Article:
Special Report

Don’t Sit on Defense

A new law has liberals worried society is moving in a more violent direction.

By 4.12.05

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The tales of Yogi Berra's malapropisms are legion and legendary. Here is one that is never included by chroniclers; as a childhood fan of the New York Mets, for whom Yogi coached and occasionally managed, I recall the event. The Mets were playing the Reds at the old Crosley Field in Cincinnati, where the concrete outfield wall had a metal fence extending upward from its top for two or three feet. The rule was that if the ball hit the concrete it was still in play, but if it hit the metal it was a home run. Ron Swoboda of the Mets once hit a shot off the metal that the umpire mistakenly called a live ball, good for only a double.

Yogi ran over to the umpire from his position as first-base coach to protest, and shouted: "If you can't see that, you're deaf!" And so it is with many political matters, where the intellectual choice needs to be powered by ears that are open to the plight of ordinary citizens slogging their way through life's minutial exertions.

A law nearing passage in the State of Florida has drawn the ire of liberals the world over for ostensibly moving the society in a more violent direction. This law would allow a citizen being attacked with deadly force to respond in kind without first bearing the obligation to investigate possible avenues of escape. Yes, the statute currently in force says that if someone pulls a knife on you and you respond by swinging some handy implement at his head, you might wind up in maximum security for aggravated assault while he nurses his booboos in minimum security for attempted assault. The conservatives, so-called, who are shepherding the bill across the rocky political steppes, are hearing the people and seeing with clarity.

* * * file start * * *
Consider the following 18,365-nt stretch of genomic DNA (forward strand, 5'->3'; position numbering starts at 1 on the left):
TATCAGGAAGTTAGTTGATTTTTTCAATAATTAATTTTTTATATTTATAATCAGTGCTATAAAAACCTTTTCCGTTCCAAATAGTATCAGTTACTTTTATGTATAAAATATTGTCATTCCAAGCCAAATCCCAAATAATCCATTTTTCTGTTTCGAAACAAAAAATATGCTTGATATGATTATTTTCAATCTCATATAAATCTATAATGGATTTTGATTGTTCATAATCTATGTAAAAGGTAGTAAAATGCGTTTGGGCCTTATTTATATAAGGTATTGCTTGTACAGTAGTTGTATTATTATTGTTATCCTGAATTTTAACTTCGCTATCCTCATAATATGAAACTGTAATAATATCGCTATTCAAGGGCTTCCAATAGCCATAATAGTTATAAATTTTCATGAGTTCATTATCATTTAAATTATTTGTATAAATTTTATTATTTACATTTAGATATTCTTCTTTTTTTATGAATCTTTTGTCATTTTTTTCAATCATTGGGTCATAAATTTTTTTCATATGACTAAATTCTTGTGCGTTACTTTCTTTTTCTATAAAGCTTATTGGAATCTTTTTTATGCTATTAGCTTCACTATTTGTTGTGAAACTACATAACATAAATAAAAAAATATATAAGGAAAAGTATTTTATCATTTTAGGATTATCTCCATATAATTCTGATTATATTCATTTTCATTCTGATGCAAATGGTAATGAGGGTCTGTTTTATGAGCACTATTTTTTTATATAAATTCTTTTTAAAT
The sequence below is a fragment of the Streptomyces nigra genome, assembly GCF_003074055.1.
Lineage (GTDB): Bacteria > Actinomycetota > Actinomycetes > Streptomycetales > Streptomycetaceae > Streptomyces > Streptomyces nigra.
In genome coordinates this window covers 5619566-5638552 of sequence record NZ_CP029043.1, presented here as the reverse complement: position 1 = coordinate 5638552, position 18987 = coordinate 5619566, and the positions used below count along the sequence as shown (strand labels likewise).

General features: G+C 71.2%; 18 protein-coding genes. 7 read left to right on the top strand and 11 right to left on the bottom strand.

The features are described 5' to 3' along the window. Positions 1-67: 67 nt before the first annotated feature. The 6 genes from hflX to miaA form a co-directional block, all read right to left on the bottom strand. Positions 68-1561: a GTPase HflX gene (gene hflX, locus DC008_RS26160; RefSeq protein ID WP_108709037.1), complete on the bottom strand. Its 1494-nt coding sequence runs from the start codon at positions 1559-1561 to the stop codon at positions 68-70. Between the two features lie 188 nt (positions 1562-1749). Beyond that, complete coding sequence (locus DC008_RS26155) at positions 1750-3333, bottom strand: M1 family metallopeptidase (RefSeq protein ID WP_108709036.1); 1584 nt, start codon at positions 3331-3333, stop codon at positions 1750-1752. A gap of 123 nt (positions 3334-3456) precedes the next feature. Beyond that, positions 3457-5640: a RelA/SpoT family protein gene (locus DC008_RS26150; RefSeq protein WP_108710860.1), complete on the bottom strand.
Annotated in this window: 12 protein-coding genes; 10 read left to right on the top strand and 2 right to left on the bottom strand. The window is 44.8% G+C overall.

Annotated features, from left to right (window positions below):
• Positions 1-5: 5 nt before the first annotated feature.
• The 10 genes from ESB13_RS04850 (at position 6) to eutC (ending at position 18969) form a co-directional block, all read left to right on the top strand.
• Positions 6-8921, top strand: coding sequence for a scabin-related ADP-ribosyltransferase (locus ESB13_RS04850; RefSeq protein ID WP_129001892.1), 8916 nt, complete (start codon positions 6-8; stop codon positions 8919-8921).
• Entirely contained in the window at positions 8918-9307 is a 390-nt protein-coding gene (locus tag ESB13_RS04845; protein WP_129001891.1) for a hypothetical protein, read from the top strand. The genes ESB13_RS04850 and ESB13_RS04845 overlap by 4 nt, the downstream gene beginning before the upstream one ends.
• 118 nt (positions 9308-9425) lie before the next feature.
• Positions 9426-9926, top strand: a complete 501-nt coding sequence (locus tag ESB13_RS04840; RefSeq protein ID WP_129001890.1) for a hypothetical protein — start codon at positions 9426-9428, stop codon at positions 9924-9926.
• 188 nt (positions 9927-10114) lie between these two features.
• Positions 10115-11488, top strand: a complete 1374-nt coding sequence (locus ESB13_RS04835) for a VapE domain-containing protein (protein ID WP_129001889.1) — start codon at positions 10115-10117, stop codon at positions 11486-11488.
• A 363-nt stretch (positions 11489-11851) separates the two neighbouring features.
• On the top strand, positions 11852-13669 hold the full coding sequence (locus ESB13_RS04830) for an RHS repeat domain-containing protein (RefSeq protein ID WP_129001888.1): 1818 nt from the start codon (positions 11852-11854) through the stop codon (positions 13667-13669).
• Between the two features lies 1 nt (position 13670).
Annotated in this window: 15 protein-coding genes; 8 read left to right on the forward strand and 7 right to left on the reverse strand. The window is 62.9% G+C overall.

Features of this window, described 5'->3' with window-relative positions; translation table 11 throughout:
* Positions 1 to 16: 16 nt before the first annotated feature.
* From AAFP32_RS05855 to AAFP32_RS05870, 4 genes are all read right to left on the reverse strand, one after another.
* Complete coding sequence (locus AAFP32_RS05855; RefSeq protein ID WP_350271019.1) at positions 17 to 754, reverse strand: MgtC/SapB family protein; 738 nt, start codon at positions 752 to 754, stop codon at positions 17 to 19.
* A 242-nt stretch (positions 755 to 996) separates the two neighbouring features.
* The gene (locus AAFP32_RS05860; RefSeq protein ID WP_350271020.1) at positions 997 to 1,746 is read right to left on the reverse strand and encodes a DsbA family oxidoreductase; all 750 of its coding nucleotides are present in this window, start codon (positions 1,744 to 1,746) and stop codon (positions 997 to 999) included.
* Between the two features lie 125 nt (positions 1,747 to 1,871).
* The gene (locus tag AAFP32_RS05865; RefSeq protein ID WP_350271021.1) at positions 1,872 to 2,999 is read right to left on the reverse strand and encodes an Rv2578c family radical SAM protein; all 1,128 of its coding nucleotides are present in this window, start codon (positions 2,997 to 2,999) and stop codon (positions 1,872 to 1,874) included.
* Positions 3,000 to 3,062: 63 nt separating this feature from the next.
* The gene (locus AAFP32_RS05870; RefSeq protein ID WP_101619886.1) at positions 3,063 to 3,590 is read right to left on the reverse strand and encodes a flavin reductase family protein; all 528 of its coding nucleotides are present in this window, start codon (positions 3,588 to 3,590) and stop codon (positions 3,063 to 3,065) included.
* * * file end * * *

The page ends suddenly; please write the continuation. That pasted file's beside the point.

This matter holds a particular interest for me because of my years studying Jewish Law in Yeshiva. Under that legal system, a series of fascinating legal categories obtain, with peculiar points of overlap.

The first is the law of the home invader, based on the verse in Exodus (22:1), which reads, "If a burglar is discovered in a tunnel, and he is struck and dies, he has no blood." Having no blood is a way of expressing that the householder is not liable for taking the life of the burglar. The Talmud (Sanhedrin 72a) explains that this law is based on a presumption of danger, even if no weapon has been sighted, since a burglar comes prepared to kill the homeowner if confronted. This is taken to be the source for the principle of self-defense, which the Talmud encodes in the phrase: "If he is coming to kill you, kill him first."

The Common Law sees this permission as more narrowly tailored to the case of the illegal entry, under the premise that a man's home is "his castle" and the breaching of its walls are a sort of declaration of war. But it does not echo the Talmud in extrapolating to other confrontations outside the home. This is where the State of Florida is trying to take the right of self-defense with this bill.

Jewish Law also permits a third party to defend the victim of an attack by killing the attacker. However, one clause is mentioned, that if breaking a limb would stop the assault as effectively as killing, that should be the method employed. One of the early commentators on Maimonides's legal code was the "Assistant To The King" who wrote circa 1600. He quotes an opinion that clarifies: only a third-party savior (usually called the Good Samaritan in legal parlance) must determine first if to wound or kill. The victim himself or herself need not be so finicky and may lash out with the deadliest force once life has been threatened.

Again, the State of Florida is catching up with these common-sense categories and deserves our applause. In my Israeli Army training we were taught that in confrontation with a lone attacker we should shoot to wound if possible. I remember standing there when receiving this instruction, recalling the Talmudic law as developed in the aforementioned texts, and saying to myself: "Not a chance. I'll shoot for the heart and worry about the court-martial later."

It is fashionable for liberals to paint such views as betraying some blood lust that lurks right beneath the black heart of the American landowner. Somehow the very act of retaining property is thought to feed a warrior spirit that threatens to destroy the comity of the American landscape. In fact, quite the contrary is true. My right to overwhelm your incursion is intended to keep you on your side of the fence, to seek peaceful solutions to our differences. In a word, normalcy. There's a famous quotation that I think goes like this: "What's good for general modus is good for operandi."

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About the Author

Jay D. Homnick, commentator and humorist, is a frequent contributor to The American Spectator.